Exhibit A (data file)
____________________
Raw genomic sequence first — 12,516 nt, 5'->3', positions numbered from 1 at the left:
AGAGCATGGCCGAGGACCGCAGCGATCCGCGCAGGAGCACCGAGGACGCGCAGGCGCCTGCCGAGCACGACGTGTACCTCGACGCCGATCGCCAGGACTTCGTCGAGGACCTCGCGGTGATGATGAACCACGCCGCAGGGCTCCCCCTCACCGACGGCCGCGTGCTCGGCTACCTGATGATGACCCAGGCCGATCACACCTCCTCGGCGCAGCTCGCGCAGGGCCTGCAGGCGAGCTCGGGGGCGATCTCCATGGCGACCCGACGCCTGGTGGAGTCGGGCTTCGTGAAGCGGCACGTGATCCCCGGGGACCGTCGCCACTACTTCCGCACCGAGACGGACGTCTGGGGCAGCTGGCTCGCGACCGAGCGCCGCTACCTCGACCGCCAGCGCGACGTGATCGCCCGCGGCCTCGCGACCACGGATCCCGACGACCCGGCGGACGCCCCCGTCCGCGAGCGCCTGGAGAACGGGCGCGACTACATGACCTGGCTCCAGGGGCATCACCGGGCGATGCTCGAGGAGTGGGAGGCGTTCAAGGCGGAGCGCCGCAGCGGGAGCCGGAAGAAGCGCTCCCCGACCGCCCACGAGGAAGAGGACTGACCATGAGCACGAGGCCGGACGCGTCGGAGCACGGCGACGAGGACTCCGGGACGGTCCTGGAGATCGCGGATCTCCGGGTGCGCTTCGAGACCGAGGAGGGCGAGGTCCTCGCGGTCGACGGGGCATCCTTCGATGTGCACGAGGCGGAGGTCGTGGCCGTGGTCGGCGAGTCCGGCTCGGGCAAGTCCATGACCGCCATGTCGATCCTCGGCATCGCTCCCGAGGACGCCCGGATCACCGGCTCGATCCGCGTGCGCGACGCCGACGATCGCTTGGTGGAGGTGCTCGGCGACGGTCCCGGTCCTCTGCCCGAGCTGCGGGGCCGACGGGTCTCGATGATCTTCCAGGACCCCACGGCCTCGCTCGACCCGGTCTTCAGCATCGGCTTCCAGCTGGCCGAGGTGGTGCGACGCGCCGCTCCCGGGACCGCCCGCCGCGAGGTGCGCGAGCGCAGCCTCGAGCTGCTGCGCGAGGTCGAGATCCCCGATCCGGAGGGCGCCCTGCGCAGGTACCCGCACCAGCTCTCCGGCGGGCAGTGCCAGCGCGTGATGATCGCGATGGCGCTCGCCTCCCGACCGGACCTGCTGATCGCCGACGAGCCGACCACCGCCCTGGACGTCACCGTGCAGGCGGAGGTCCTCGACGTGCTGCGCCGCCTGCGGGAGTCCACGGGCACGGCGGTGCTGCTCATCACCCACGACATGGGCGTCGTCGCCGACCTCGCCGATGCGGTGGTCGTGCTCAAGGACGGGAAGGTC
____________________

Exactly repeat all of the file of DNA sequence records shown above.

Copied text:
Raw genomic sequence first — 12,516 nt, 5'->3', positions numbered from 1 at the left:
AGAGCATGGCCGAGGACCGCAGCGATCCGCGCAGGAGCACCGAGGACGCGCAGGCGCCTGCCGAGCACGACGTGTACCTCGACGCCGATCGCCAGGACTTCGTCGAGGACCTCGCGGTGATGATGAACCACGCCGCAGGGCTCCCCCTCACCGACGGCCGCGTGCTCGGCTACCTGATGATGACCCAGGCCGATCACACCTCCTCGGCGCAGCTCGCGCAGGGCCTGCAGGCGAGCTCGGGGGCGATCTCCATGGCGACCCGACGCCTGGTGGAGTCGGGCTTCGTGAAGCGGCACGTGATCCCCGGGGACCGTCGCCACTACTTCCGCACCGAGACGGACGTCTGGGGCAGCTGGCTCGCGACCGAGCGCCGCTACCTCGACCGCCAGCGCGACGTGATCGCCCGCGGCCTCGCGACCACGGATCCCGACGACCCGGCGGACGCCCCCGTCCGCGAGCGCCTGGAGAACGGGCGCGACTACATGACCTGGCTCCAGGGGCATCACCGGGCGATGCTCGAGGAGTGGGAGGCGTTCAAGGCGGAGCGCCGCAGCGGGAGCCGGAAGAAGCGCTCCCCGACCGCCCACGAGGAAGAGGACTGACCATGAGCACGAGGCCGGACGCGTCGGAGCACGGCGACGAGGACTCCGGGACGGTCCTGGAGATCGCGGATCTCCGGGTGCGCTTCGAGACCGAGGAGGGCGAGGTCCTCGCGGTCGACGGGGCATCCTTCGATGTGCACGAGGCGGAGGTCGTGGCCGTGGTCGGCGAGTCCGGCTCGGGCAAGTCCATGACCGCCATGTCGATCCTCGGCATCGCTCCCGAGGACGCCCGGATCACCGGCTCGATCCGCGTGCGCGACGCCGACGATCGCTTGGTGGAGGTGCTCGGCGACGGTCCCGGTCCTCTGCCCGAGCTGCGGGGCCGACGGGTCTCGATGATCTTCCAGGACCCCACGGCCTCGCTCGACCCGGTCTTCAGCATCGGCTTCCAGCTGGCCGAGGTGGTGCGACGCGCCGCTCCCGGGACCGCCCGCCGCGAGGTGCGCGAGCGCAGCCTCGAGCTGCTGCGCGAGGTCGAGATCCCCGATCCGGAGGGCGCCCTGCGCAGGTACCCGCACCAGCTCTCCGGCGGGCAGTGCCAGCGCGTGATGATCGCGATGGCGCTCGCCTCCCGACCGGACCTGCTGATCGCCGACGAGCCGACCACCGCCCTGGACGTCACCGTGCAGGCGGAGGTCCTCGACGTGCTGCGCCGCCTGCGGGAGTCCACGGGCACGGCGGTGCTGCTCATCACCCACGACATGGGCGTCGTCGCCGACCTCGCCGATGCGGTGGTCGTGCTCAAGGACGGGAAGGTC